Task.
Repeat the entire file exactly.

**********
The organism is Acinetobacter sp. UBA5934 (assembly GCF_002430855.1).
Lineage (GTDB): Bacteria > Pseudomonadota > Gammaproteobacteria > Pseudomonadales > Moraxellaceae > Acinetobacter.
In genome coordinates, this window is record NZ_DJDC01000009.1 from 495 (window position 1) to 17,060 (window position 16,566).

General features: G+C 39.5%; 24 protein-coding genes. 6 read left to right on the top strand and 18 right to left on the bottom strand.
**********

The organism is Acinetobacter sp. UBA5934 (assembly GCF_002430855.1).
Lineage (GTDB): Bacteria > Pseudomonadota > Gammaproteobacteria > Pseudomonadales > Moraxellaceae > Acinetobacter.
In genome coordinates, this window is record NZ_DJDC01000009.1 from 495 (window position 1) to 17,060 (window position 16,566).

General features: G+C 39.5%; 24 protein-coding genes. 6 read left to right on the top strand and 18 right to left on the bottom strand.